Nothing gives more expression to a field or pasture than one of these brooks. Its wonders never cease. Its spring fury and overflow last but a few days. It is, in fact, a most placid thing, rippling over smooth pebbles or pliant grass, pure, transparent, and enticing. It is prettiest when running, in and out its tortuous way, through pasture-knolls, full of rocky fords, its banks rich with ferns and wild flag and orchis, or, better still, through the heart of an old wood, where it grows mysterious, and hugs to its soggy sides such plants as love shade and moisture. A brook is one of the friendliest, sweetest things you can stumble upon in your wanderings; and the one which you first knew is remembered with much tenderness, the dense woodland from whence it came; the ferns and pallid grass, which were half dragged out with it; the pebbly bed, into which it widened; the dark pool, beloved by trout; the show of coltsfoot, beset by housewives; the sharp-pointed rocks, which helped you over; the patch of orchis, and the long stretch of rushes; the mint and the bog onions, but why go on? for this babbler was my brook and not yours!

As the season wore on grasses grew stout and tall; heavy showers lodged them; and truant boys and girls made unthrifty paths through the fields. Farmers began to whet their scythes and plant their grindstones under shady trees; sure signs of coming haying. The delights of those hayings have outlasted years, and the aroma of them still pervades every ripened field. Time has not changed the teeming life of nature. When I see little heads bobbing up and down in yonder meadow yellow with buttercups, I remember that strawberries used to grow where buttercups blossomed. New shadows are chasing each other over ripening grain; familiar fruits lie everywhere; the forest-trees, just as they used, overlap each other with shaded folds of intense verdure. Fulness of sunshine falls everywhere on fulness of vegetation. Back to me, through the features of the present, come memories of the past.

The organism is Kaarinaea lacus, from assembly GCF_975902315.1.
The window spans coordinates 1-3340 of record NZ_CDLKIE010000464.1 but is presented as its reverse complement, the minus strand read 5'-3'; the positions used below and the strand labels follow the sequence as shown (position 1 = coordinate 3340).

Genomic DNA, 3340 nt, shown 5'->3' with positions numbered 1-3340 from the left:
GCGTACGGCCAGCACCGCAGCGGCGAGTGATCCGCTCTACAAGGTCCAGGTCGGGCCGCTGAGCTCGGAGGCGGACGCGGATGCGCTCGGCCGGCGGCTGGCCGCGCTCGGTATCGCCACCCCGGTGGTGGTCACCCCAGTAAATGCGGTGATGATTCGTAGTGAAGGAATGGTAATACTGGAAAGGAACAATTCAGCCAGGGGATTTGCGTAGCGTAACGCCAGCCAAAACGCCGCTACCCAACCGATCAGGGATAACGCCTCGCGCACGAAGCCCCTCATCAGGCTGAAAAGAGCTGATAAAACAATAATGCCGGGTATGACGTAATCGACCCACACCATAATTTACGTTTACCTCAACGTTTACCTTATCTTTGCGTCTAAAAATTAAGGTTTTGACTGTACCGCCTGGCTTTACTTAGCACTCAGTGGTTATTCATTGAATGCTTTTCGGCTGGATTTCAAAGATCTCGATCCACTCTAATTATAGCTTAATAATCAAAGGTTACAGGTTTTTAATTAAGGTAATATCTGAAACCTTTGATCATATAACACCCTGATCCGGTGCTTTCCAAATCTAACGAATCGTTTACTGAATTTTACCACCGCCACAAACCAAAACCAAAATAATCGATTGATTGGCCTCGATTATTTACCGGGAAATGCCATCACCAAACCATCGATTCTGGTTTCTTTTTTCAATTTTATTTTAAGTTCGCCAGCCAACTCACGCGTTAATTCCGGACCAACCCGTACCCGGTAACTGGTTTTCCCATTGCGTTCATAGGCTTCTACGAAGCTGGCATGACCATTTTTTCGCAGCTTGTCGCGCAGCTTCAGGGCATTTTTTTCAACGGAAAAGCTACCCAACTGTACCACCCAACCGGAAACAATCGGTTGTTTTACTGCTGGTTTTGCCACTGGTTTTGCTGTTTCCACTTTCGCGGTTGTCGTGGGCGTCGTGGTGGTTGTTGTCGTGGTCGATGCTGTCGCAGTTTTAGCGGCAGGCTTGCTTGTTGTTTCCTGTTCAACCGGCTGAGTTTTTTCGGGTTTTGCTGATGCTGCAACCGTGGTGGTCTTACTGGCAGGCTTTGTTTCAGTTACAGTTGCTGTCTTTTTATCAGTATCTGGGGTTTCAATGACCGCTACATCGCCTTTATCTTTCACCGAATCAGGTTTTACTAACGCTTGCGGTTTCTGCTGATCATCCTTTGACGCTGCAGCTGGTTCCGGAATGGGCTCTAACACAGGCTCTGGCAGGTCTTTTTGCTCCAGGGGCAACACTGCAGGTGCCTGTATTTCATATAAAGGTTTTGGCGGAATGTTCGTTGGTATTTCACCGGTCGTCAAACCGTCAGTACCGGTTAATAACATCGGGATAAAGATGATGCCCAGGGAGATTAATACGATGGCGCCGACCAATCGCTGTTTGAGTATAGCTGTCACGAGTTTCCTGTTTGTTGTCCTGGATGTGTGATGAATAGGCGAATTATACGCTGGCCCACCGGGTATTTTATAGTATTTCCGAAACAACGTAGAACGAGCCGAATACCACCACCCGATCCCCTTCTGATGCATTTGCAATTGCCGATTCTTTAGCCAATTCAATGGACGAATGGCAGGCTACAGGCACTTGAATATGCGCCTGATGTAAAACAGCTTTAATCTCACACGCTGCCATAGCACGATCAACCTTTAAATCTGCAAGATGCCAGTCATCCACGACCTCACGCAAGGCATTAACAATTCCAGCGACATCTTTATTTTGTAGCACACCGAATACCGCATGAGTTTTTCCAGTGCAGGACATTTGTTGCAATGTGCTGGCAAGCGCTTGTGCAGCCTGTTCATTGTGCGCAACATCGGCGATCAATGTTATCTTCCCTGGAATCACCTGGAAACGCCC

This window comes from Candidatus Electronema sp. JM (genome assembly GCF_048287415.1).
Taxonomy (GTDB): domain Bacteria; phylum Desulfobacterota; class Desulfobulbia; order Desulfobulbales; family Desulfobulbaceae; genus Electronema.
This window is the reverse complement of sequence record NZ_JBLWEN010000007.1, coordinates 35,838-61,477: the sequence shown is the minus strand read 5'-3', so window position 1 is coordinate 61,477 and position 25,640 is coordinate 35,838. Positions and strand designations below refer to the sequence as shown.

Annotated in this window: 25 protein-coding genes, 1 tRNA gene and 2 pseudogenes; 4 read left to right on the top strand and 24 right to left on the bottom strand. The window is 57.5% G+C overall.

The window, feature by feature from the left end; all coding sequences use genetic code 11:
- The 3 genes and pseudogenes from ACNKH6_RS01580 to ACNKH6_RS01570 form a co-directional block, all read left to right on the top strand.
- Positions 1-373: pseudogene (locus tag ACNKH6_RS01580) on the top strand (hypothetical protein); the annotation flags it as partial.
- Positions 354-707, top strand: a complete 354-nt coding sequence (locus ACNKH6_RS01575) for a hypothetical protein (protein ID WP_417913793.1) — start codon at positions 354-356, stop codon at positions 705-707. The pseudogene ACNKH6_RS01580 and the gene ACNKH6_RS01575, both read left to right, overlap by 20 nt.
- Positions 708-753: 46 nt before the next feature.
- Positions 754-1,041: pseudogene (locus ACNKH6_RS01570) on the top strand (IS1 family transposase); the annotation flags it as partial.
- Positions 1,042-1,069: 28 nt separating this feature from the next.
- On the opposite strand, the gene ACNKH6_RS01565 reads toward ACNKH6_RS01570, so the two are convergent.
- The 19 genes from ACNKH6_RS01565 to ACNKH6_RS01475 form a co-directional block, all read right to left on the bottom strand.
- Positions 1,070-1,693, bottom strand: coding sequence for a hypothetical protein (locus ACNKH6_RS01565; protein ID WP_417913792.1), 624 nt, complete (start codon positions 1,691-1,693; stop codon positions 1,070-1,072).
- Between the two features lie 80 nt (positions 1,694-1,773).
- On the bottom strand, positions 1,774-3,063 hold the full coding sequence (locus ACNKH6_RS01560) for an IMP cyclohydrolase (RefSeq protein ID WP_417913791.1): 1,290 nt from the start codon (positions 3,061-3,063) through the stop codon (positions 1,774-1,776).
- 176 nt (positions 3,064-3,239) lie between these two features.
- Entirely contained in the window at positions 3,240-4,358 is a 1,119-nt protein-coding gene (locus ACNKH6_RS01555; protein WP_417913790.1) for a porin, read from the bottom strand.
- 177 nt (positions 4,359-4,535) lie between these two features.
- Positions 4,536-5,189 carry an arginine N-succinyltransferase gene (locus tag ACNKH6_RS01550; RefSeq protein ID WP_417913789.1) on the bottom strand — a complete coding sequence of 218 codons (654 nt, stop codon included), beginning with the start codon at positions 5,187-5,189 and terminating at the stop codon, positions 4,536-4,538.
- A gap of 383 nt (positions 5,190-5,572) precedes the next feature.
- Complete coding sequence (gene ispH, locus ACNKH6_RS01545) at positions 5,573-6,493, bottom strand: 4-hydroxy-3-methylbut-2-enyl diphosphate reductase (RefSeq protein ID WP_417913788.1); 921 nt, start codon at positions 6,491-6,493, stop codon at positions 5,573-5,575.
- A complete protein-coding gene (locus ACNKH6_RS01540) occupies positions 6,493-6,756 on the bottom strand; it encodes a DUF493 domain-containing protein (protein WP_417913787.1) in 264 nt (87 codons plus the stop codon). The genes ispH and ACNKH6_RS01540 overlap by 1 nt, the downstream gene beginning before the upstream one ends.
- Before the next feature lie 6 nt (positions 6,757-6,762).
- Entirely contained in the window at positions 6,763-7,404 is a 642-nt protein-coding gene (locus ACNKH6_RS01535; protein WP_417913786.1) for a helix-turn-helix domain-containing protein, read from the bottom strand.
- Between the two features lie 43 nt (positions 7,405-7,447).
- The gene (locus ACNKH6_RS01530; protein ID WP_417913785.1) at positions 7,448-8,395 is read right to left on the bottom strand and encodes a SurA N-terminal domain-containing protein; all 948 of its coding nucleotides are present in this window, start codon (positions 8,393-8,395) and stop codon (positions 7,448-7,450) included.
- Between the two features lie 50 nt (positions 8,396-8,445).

Late in June I hear a familiar sound, the sharp click of a scythe making a beginning of the mid-year harvest. The year is waxing old. The yellow stubble of the first-mown field tells that; and it has a suggestive desolateness. What odor so sweet as that of new-mown hay? It is the breath of the dying grass, of which there is no wisp so small that, when I sever it, it shall not send forth this delicious scent to tell me of bygone days of abundant and beautiful harvests.